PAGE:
In recent months, Angiotensin II Receptor Blockers (ARBs) have faced a recall. The ARB recall arose when suspected cancer-causing agents were found inside some of the drugs. As a vital medication in the fight against high blood pressure, ARBs play an important role in many people’s lives. If you currently take them, here’s everything you need to know about the ARB recall.
What are ARBs and what do they do?
Angiotensin II Receptor Blockers (ARBs) are medications that treat high blood pressure. They block the hormone angiotensin II when it tries to attach to receptors in blood vessels. As angiotensin II causes blood vessels to tighten, this relaxes them slightly. As a result, the heart doesn’t need to pump as hard. This then stabilizes the user’s blood pressure.
Some of the commonest ARBs you may know of include:
What is the 2019 ARB recall?
The latest ARB recall involves the drug valsartan. Manufacturers found trace amounts of a cancer-causing agent inside the drug. In response, an ARB recall was issued resulting in large batches of valsartan being recovered. It wasn’t long before other drugs in the class – losartan and irbesartan – left the shelves too.
After an analysis of the manufacturing process, an investigative body found that the cancer-causing agent entered the drug while manufacturing the active pharmaceutical agent. This meant the ARB recall took place across various brands, causing some panic among those who depend on it.
What should you do if you take ARBs?
First, it’s worth checking whether your particular drug is part of the ARB recall. You can do so here at the FDA website.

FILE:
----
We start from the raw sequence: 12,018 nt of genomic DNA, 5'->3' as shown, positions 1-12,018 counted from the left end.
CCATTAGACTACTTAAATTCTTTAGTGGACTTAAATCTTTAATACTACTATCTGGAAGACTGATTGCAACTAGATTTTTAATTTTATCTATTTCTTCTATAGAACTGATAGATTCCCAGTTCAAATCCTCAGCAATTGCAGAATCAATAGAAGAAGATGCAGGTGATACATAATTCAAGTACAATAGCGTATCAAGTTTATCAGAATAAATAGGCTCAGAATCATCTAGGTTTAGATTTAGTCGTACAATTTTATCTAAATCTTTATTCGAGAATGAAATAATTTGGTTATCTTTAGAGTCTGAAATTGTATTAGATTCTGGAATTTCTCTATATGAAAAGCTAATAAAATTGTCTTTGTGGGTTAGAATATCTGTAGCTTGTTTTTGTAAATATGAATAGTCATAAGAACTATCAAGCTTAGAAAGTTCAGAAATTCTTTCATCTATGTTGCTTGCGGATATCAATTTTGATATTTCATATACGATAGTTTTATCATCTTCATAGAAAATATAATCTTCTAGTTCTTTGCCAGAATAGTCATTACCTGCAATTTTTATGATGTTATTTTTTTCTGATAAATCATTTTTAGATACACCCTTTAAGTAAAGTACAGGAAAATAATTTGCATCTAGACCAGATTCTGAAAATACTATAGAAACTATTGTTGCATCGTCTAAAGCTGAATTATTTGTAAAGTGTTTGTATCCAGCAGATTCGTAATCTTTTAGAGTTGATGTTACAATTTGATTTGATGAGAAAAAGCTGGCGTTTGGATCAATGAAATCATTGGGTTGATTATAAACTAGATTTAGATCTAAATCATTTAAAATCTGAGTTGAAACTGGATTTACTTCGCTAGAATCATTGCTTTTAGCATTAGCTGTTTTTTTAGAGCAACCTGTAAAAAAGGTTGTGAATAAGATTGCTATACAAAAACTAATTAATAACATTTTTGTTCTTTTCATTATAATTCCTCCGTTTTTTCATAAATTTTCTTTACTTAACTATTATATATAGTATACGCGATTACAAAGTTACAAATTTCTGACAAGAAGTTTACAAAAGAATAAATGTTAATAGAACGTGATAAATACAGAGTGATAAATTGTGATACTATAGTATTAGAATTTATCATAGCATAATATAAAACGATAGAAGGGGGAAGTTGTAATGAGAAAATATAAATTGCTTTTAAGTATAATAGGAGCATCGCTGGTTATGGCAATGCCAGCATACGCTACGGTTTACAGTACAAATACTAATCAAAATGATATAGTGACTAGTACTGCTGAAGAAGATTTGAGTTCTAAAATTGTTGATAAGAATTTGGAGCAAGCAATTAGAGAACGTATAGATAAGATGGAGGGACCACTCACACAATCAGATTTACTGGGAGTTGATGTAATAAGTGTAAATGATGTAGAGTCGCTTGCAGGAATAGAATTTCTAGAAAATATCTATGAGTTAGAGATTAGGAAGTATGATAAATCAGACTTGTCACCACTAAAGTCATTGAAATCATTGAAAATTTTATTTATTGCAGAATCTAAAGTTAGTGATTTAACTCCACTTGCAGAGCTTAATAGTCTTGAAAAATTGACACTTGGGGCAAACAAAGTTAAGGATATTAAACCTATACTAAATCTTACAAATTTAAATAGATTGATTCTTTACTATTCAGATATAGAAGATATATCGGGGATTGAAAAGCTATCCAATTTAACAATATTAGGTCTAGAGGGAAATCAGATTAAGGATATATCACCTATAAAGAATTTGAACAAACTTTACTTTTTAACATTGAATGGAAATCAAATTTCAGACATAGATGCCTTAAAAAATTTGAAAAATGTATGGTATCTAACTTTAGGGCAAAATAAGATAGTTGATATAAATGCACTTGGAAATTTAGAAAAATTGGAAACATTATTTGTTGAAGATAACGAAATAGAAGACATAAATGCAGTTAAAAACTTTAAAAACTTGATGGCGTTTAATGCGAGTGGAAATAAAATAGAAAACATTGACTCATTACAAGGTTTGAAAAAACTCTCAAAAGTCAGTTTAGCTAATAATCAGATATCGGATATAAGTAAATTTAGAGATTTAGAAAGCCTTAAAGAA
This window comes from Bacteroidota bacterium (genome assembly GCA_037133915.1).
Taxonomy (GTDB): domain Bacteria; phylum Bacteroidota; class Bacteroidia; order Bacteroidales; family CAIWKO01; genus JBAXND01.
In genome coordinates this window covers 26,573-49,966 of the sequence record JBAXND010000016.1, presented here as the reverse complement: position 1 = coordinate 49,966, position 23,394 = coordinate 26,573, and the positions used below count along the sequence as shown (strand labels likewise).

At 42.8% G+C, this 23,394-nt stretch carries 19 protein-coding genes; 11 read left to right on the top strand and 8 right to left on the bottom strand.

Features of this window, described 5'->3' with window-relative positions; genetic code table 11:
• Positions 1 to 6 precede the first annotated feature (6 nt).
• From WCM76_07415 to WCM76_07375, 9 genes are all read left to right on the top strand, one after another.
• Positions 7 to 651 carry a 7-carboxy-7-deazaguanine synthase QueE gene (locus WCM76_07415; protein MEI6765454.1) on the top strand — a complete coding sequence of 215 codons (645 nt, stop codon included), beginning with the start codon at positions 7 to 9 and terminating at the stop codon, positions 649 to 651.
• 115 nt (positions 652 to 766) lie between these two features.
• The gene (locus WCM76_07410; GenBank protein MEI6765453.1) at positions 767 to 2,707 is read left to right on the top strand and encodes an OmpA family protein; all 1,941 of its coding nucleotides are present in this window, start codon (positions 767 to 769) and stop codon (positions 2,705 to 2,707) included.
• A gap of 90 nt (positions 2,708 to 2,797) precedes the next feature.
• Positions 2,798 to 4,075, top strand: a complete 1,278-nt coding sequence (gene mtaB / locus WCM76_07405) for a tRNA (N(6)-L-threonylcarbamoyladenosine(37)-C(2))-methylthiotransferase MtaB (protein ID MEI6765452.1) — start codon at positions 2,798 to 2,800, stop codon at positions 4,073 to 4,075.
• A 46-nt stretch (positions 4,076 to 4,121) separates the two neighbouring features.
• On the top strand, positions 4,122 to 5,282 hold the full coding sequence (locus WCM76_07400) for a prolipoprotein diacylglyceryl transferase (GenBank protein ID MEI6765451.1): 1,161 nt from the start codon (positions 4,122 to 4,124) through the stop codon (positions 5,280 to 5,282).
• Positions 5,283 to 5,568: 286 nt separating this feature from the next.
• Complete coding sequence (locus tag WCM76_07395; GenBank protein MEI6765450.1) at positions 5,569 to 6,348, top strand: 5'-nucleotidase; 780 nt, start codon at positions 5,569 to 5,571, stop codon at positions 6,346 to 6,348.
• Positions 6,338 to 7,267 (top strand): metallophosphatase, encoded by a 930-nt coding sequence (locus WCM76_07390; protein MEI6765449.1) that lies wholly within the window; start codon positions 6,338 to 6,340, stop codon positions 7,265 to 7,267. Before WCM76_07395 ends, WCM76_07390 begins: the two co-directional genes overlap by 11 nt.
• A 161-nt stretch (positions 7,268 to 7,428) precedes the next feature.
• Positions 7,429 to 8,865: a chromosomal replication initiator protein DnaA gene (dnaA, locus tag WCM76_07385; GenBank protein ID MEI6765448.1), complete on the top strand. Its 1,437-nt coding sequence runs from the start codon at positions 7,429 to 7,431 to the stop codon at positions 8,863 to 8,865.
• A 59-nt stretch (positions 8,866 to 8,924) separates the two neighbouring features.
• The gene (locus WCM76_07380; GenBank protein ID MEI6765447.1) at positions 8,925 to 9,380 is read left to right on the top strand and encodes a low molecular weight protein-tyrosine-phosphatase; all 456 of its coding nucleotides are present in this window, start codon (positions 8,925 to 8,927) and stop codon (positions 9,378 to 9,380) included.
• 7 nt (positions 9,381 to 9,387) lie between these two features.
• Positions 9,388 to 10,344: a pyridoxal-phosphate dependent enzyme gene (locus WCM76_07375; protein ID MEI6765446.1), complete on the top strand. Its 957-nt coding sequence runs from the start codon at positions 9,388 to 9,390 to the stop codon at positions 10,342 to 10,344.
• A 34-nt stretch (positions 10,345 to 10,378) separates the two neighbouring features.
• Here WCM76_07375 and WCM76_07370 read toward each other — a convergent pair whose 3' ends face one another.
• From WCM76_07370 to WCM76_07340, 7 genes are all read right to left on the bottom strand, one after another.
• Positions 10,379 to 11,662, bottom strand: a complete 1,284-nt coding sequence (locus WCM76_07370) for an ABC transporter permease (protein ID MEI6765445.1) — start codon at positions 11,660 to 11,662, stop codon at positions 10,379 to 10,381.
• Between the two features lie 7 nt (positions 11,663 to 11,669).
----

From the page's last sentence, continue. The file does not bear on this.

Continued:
Next, you need to pay attention to the FDA’s advice. In summary, the FDA believes that the risk of suddenly stopping your ARB is higher than if you continue taking it. Instead of stopping the drug, you should continue to take your usual doses and make an appointment with your prescribing doctor. If that isn’t possible, consider discussing the matter with your local pharmacist.
Is this the first time ARBs have been linked with cancer?
One study from 2010 found that there’s an elevated risk of cancer among those who take telmisartan. The study was an extensive review of several different studies looking at ARBs and cancer. It found that the risk was significantly elevated among those who took telmisartan but didn’t mention any other ARBs specifically. For the most part, this involved new cases for lung cancer. However, the same data didn’t reveal a spiked risk in cancer-related deaths.
If you’re worried about the ARB recall, always talk to a medical or pharmaceutical professional before changing your medication.